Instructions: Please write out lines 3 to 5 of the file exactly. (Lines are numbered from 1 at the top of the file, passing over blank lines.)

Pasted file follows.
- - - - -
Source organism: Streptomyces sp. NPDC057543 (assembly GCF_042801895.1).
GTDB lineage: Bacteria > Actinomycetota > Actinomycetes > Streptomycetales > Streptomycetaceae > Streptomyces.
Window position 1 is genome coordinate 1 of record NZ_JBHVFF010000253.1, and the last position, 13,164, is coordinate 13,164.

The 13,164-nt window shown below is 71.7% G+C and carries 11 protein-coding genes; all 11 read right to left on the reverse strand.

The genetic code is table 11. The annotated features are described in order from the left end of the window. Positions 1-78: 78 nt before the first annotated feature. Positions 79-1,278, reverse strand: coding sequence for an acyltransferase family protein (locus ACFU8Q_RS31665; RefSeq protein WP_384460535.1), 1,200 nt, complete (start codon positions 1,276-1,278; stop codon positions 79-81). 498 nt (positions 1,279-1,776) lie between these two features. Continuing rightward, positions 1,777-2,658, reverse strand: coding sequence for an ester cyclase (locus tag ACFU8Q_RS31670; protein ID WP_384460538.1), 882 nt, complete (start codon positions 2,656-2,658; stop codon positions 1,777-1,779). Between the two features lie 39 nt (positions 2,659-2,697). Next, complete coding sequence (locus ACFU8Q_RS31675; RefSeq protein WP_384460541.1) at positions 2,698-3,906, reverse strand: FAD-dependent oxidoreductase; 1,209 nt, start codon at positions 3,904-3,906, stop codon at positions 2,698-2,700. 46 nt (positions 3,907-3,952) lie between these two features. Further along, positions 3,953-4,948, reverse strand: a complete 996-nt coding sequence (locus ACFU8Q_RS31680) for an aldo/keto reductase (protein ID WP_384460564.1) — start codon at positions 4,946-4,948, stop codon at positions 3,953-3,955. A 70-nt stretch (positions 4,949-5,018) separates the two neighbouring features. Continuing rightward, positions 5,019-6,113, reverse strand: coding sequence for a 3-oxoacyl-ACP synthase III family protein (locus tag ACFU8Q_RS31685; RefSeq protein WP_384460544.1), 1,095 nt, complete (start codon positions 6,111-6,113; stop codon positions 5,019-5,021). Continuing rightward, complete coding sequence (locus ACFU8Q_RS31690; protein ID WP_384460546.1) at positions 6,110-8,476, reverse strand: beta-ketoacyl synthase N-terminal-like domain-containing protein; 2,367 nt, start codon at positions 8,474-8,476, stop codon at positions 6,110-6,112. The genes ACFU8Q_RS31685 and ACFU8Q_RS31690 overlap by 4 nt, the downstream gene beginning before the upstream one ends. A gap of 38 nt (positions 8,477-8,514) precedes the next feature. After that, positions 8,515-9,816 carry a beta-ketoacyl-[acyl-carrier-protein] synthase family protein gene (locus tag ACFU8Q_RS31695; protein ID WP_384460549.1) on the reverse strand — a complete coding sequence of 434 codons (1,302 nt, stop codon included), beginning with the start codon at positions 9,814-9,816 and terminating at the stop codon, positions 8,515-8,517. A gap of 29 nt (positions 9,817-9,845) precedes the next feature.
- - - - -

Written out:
Window position 1 is genome coordinate 1 of record NZ_JBHVFF010000253.1, and the last position, 13,164, is coordinate 13,164.

The 13,164-nt window shown below is 71.7% G+C and carries 11 protein-coding genes; all 11 read right to left on the reverse strand.

The genetic code is table 11. The annotated features are described in order from the left end of the window. Positions 1-78: 78 nt before the first annotated feature. Positions 79-1,278, reverse strand: coding sequence for an acyltransferase family protein (locus ACFU8Q_RS31665; RefSeq protein WP_384460535.1), 1,200 nt, complete (start codon positions 1,276-1,278; stop codon positions 79-81). 498 nt (positions 1,279-1,776) lie between these two features. Continuing rightward, positions 1,777-2,658, reverse strand: coding sequence for an ester cyclase (locus tag ACFU8Q_RS31670; protein ID WP_384460538.1), 882 nt, complete (start codon positions 2,656-2,658; stop codon positions 1,777-1,779). Between the two features lie 39 nt (positions 2,659-2,697). Next, complete coding sequence (locus ACFU8Q_RS31675; RefSeq protein WP_384460541.1) at positions 2,698-3,906, reverse strand: FAD-dependent oxidoreductase; 1,209 nt, start codon at positions 3,904-3,906, stop codon at positions 2,698-2,700. 46 nt (positions 3,907-3,952) lie between these two features. Further along, positions 3,953-4,948, reverse strand: a complete 996-nt coding sequence (locus ACFU8Q_RS31680) for an aldo/keto reductase (protein ID WP_384460564.1) — start codon at positions 4,946-4,948, stop codon at positions 3,953-3,955. A 70-nt stretch (positions 4,949-5,018) separates the two neighbouring features. Continuing rightward, positions 5,019-6,113, reverse strand: coding sequence for a 3-oxoacyl-ACP synthase III family protein (locus tag ACFU8Q_RS31685; RefSeq protein WP_384460544.1), 1,095 nt, complete (start codon positions 6,111-6,113; stop codon positions 5,019-5,021). Continuing rightward, complete coding sequence (locus ACFU8Q_RS31690; protein ID WP_384460546.1) at positions 6,110-8,476, reverse strand: beta-ketoacyl synthase N-terminal-like domain-containing protein; 2,367 nt, start codon at positions 8,474-8,476, stop codon at positions 6,110-6,112. The genes ACFU8Q_RS31685 and ACFU8Q_RS31690 overlap by 4 nt, the downstream gene beginning before the upstream one ends. A gap of 38 nt (positions 8,477-8,514) precedes the next feature. After that, positions 8,515-9,816 carry a beta-ketoacyl-[acyl-carrier-protein] synthase family protein gene (locus tag ACFU8Q_RS31695; protein ID WP_384460549.1) on the reverse strand — a complete coding sequence of 434 codons (1,302 nt, stop codon included), beginning with the start codon at positions 9,814-9,816 and terminating at the stop codon, positions 8,515-8,517. A gap of 29 nt (positions 9,817-9,845) precedes the next feature.